In Support of Phonological Processes Fey (1985; reprinted 1992, this issue) argues for using rule (or invented rule, as in Kiparsky & Menn, 1977) rather than process as a general term for children’s consistent patterns of errors. He rejects the term process because of possible confusion with the construct of "natural phonological processes" and the ... Clinical Forum
EDITOR'S AWARD
Clinical Forum  |   July 01, 1992
In Support of Phonological Processes
 
Author Affiliations & Notes
  • Mary Louise Edwards, PhD
    Syracuse University, Syracuse, NY
  • Contact author: Mary Louise Edwards, PhD, Communication Sciences and Disorders, 805 South Crouse Avenue, Syracuse, NY 13244–2280.
    Contact author: Mary Louise Edwards, PhD, Communication Sciences and Disorders, 805 South Crouse Avenue, Syracuse, NY 13244–2280.×
Article Information
Speech, Voice & Prosodic Disorders / Speech, Voice & Prosody / Clinical Forum: Phonological Assessment and Treatment
Clinical Forum   |   July 01, 1992
In Support of Phonological Processes
Language, Speech, and Hearing Services in Schools, July 1992, Vol. 23, 233-240. doi:10.1044/0161-1461.2303.233
History: Received November 7, 1991 , Accepted March 30, 1992
 
Language, Speech, and Hearing Services in Schools, July 1992, Vol. 23, 233-240. doi:10.1044/0161-1461.2303.233
History: Received November 7, 1991; Accepted March 30, 1992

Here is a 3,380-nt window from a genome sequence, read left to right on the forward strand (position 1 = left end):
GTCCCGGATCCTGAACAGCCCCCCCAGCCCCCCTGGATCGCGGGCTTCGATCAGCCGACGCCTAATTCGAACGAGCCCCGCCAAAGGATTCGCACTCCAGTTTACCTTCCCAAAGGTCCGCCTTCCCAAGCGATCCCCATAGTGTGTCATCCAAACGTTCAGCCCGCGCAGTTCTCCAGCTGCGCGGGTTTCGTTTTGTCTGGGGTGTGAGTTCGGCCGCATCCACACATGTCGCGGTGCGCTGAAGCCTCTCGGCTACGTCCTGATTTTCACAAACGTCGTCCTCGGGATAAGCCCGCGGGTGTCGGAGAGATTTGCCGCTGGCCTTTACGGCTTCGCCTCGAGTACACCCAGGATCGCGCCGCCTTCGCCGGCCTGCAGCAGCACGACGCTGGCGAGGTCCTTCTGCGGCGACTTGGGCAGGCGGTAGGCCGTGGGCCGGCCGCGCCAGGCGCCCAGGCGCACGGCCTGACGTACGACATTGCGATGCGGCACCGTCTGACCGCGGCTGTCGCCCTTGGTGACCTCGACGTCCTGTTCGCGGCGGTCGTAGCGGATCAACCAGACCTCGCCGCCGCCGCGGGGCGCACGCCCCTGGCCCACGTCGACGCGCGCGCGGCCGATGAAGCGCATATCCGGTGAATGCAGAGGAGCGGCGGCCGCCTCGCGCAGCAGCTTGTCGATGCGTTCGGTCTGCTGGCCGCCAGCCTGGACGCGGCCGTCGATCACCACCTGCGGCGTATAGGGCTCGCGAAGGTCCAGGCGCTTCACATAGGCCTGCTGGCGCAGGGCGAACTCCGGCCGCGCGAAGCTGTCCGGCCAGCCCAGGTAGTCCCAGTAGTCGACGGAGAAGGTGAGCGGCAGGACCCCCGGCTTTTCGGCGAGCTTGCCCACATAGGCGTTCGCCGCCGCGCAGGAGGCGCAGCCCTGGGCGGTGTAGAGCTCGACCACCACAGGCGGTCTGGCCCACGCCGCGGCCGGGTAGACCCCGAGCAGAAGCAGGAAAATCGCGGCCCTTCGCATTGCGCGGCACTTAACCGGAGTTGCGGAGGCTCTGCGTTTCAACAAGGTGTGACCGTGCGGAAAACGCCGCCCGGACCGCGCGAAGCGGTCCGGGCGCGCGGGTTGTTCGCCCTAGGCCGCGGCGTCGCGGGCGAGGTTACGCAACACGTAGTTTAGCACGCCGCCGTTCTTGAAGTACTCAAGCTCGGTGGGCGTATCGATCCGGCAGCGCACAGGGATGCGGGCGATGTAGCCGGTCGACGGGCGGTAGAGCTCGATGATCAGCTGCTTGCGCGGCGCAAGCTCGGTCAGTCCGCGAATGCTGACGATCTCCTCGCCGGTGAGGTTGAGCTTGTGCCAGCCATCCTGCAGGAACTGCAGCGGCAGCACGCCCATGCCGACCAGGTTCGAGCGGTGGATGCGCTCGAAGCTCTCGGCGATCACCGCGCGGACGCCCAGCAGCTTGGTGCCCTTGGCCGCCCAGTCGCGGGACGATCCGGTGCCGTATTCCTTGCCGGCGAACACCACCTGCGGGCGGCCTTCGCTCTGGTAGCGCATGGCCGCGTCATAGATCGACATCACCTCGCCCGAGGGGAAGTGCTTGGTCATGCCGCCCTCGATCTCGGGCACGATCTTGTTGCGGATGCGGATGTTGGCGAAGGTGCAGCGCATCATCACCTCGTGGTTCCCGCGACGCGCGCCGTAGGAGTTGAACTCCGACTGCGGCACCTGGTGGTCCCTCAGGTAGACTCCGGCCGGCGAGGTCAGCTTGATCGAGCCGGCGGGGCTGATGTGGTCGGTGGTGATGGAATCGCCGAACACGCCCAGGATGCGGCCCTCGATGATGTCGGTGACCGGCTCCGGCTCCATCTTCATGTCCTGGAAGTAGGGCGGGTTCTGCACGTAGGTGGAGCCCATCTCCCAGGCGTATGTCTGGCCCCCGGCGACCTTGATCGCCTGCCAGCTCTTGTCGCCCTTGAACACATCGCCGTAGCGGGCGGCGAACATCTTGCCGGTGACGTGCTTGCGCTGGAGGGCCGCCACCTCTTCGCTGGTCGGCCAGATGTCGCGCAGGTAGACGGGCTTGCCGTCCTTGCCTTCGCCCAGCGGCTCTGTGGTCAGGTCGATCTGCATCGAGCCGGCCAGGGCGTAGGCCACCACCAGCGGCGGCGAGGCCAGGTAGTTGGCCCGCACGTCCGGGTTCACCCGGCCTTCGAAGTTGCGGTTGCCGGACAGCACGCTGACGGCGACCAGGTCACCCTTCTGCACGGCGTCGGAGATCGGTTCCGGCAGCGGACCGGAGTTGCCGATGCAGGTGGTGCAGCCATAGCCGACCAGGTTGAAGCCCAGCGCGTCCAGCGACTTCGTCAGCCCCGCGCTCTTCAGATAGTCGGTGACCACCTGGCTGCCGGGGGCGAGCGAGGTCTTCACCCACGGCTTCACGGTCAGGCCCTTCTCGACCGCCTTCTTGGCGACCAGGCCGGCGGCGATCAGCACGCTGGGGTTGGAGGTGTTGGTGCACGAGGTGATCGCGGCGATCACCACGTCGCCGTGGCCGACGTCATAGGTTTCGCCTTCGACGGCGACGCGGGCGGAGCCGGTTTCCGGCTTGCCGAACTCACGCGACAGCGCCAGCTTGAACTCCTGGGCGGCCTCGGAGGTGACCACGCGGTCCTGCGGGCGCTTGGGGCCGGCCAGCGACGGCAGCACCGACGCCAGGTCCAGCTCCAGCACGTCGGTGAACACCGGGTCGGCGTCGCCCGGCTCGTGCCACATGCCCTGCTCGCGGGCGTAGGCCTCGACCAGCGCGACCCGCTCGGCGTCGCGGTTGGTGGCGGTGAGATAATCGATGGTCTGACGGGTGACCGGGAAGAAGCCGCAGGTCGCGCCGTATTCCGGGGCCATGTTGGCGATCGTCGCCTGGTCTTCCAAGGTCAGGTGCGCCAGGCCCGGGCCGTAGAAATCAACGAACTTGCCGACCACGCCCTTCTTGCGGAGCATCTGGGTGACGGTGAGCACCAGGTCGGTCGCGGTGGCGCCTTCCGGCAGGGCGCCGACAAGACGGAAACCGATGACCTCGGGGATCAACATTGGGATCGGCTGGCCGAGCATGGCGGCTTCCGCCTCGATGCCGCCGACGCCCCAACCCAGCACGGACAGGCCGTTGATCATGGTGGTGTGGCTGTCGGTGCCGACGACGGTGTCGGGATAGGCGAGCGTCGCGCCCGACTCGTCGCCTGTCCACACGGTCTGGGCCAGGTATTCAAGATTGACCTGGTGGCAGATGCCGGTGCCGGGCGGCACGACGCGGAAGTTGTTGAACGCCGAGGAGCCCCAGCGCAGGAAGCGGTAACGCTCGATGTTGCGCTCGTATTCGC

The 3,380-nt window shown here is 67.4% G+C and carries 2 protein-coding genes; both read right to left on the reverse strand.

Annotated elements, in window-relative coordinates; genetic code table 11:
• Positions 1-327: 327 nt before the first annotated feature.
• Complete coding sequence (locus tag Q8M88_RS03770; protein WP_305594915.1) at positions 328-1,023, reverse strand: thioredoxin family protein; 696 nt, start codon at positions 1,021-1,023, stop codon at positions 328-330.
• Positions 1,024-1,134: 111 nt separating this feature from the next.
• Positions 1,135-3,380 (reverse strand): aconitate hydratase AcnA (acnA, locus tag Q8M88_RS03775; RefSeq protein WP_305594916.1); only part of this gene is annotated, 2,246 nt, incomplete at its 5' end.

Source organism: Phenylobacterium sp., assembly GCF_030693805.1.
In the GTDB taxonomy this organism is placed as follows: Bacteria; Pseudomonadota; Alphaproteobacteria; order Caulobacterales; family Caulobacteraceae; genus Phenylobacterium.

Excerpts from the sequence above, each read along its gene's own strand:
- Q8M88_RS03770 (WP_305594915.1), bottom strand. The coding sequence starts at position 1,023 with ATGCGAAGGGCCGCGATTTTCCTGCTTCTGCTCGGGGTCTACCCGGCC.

Fey (1985; reprinted 1992, this issue) argues for using rule (or invented rule, as in Kiparsky & Menn, 1977) rather than process as a general term for children’s consistent patterns of errors. He rejects the term process because of possible confusion with the construct of "natural phonological processes" and the "theoretical baggage" carried with it. In contrast, this article presents arguments and examples in support of phonological processes, along with other constructs from Stampe’s (1969, 1973) theory of Natural Phonology, such as constituent processes and process ordering. Rather than considering them as theoretical baggage to be discarded, it is argued that these constructs have potential clinical usefulness that has not yet been fully explored, both in assessing and treating phonological disorders in children. There is a need for research directed toward investigating the clinical significance of these constructs, as well as research comparing various approaches to phonological remediation, such as cycles versus minimal pairs, and minimal versus maximal contrast treatment.

ACKNOWLEDGMENTS
Preparation of this article was supported in part by an NIH/NIDCD research grant (DC00523-1A2) to Syracuse University.
Order a Subscription
Pay Per View
Entire Language, Speech, and Hearing Services in Schools content & archive
24-hour access
This Article
24-hour access